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Thats enough introduction - on with the plants!
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... out in the garden.

3rd February 2013

Narcissus 'Spring Dawn'
The world flies along with an enthusiasm that implies a destination. It is vaguely disturbing that the poor planet is on an elliptical orbit and will be returning to the start again. In the process the seasons and the years will fly by. It is a stangely metaphysical way to introduce the idea that my childhood feels as though it belongs to another time, like the age of the dinosaurs. When I went to the cinema in my childhood there would be two films showing, an 'A' feature which would be the reason everybody had come and a 'B' feature which acted as a warm up, to give people a full evening out.
It has been another mild week. Spring is lurking in the garden, surging through every twig and leaf (and through every frogs loins as I learnt from a friends garden). The main feature is about to arrive but there is the lurking worry that we might have to sit through a B movie first, a disaster film about a snappy ice age. We just need to squeeze through a few short weeks. Come on dizzy globe, put your foot down.
Narcissus are currently the promise of the future, but I notice they are starting to open in the fields locally which is the cut-off point for my interest. I have been looking for early cultivars to add variety to the garden. I want to fill the season between 'Rijnveld's Early Sensation' which is a wonder, and 'February Gold' which my mother used to grow. 'Spring Dawn' has done a good job. The package promised flowers from January onwards and it managed it by a day or so. I was pleased to find something new and impressive for the garden and started hunting around for information about it at which point I discovered I had grown it in 2003 and been equally impressed. Ten years later I don't remember a single thing about it. Childhood might just as well have been the age of the dinosaurs.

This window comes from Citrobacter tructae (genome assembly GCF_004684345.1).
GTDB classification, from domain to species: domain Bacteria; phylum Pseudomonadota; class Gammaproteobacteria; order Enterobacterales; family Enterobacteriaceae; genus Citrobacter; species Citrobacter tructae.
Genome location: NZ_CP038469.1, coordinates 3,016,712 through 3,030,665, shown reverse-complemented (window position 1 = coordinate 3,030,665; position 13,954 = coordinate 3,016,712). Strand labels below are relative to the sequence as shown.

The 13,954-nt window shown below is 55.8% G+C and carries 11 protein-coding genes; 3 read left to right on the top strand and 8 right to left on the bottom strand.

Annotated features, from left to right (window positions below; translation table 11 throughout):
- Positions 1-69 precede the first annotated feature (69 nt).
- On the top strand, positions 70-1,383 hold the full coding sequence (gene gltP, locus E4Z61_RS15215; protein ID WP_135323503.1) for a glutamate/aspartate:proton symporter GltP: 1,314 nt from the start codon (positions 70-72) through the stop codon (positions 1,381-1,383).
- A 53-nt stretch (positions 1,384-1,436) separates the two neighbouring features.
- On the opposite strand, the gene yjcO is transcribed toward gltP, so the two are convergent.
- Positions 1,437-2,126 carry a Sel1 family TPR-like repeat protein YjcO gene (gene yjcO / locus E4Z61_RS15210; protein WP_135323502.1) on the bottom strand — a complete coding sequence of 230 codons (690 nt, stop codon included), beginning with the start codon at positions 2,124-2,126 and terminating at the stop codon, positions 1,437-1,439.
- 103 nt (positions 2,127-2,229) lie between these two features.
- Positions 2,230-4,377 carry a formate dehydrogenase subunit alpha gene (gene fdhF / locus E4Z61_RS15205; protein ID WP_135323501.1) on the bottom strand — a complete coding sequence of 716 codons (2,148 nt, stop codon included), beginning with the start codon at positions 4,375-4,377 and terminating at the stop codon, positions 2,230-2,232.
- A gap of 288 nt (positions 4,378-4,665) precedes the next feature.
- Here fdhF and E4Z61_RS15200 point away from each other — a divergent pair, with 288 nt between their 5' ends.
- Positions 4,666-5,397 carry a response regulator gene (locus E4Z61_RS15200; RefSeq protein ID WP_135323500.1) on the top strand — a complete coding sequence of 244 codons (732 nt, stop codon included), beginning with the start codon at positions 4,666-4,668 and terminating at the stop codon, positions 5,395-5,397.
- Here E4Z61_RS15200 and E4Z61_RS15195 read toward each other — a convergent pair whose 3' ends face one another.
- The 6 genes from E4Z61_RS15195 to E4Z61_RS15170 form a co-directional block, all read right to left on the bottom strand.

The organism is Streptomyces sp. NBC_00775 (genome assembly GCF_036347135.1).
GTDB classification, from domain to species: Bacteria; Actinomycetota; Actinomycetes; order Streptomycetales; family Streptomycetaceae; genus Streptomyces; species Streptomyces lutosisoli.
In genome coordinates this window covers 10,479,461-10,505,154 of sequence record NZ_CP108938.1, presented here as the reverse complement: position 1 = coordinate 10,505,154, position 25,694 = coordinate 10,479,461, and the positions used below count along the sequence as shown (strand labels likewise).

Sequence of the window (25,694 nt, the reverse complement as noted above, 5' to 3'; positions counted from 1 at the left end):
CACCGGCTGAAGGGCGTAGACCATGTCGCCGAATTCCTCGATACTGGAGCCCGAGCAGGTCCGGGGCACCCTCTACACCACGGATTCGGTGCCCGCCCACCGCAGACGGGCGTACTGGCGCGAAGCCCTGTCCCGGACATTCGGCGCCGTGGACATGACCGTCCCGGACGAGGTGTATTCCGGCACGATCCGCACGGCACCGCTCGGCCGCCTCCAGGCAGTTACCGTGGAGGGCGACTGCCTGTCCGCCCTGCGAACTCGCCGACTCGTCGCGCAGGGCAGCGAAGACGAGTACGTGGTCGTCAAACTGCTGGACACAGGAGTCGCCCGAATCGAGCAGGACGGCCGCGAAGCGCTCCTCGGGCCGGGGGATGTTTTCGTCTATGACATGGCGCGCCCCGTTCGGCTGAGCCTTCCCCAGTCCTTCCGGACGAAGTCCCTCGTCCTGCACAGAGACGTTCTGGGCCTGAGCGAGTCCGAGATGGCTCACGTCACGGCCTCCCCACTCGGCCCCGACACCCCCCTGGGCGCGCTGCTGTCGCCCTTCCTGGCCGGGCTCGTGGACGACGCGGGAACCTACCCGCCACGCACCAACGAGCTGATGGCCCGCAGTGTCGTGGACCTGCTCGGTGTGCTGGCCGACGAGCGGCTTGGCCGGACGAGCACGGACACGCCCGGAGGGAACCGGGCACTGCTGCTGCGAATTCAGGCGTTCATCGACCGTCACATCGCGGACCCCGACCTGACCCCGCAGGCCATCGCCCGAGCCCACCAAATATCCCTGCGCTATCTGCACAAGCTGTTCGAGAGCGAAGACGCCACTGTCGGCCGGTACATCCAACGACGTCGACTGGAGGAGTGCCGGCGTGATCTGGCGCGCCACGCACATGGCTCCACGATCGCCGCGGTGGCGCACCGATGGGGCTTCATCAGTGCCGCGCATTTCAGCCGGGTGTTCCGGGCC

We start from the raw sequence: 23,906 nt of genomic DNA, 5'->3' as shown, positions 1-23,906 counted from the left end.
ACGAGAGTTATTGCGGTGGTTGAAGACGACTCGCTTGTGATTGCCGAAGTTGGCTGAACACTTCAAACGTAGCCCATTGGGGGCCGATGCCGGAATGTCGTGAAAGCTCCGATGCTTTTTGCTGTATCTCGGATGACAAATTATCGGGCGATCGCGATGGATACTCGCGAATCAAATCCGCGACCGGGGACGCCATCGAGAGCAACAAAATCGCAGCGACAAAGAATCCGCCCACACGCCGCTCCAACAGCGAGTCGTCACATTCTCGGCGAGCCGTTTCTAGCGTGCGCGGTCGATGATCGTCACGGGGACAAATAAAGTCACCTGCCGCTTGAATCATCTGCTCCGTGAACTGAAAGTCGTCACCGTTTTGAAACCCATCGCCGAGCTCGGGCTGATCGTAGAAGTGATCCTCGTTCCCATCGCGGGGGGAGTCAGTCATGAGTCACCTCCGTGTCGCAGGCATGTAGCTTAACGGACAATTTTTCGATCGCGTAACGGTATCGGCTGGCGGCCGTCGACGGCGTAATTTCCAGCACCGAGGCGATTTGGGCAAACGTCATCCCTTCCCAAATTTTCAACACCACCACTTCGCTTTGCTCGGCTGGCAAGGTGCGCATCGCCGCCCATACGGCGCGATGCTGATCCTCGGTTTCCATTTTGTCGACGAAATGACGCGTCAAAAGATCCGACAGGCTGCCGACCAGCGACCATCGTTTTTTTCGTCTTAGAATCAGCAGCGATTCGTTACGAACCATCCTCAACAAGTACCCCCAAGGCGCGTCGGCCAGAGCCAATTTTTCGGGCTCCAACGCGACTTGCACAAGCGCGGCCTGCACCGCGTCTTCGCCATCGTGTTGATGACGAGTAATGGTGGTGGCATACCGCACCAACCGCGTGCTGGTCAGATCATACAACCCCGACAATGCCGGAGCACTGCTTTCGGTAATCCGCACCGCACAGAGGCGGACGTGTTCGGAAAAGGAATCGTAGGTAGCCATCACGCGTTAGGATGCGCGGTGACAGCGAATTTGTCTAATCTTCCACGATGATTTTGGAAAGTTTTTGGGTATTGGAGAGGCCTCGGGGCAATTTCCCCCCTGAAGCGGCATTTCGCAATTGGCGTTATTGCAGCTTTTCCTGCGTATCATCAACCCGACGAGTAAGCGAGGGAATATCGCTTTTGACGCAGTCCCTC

3rd February 2013

Galanthus 'Seagull'
I am expecting the snowdrop season to build to a peak but that isn't the way it works. The season builds and builds and builds and suddenly you realise that you are going down the other side. It feels as though we haven't got there yet and that probably means we have. Plenty still to open but the early ones are over.
'Seagull' is a large flowered snowdrop growing on a fairly short scape in the pattern of 'Mighty Atom'. It was found in West Porlock in the 1980's. I bought it from an AGS show last spring and it has established and grown well (I wasn't really expecting it to bloom this year). I was rather taken with the large flowers. I like new varieties. I was a little gripped with Galanthomania at the time and I had some cash burning a hole in my pocket. All perfectly good reasons for buying a new snowdrop.
No need for any other story. No need to mention a close friend who lives in a perfect little house overlooking the sea and is driven to insanity in spring by the uproar of nesting seagulls on his roof. No need to comment on the tirades of abuse he launches in their direction at the drop of a hat or the lunatic measures he employs to deter them. Certainly no need to offer him a snowdrop for his garden.
Perhaps a small reason to grow one at home and have a good laugh from time to time.

3rd February 2013

Galanthus 'Sibbertoft White'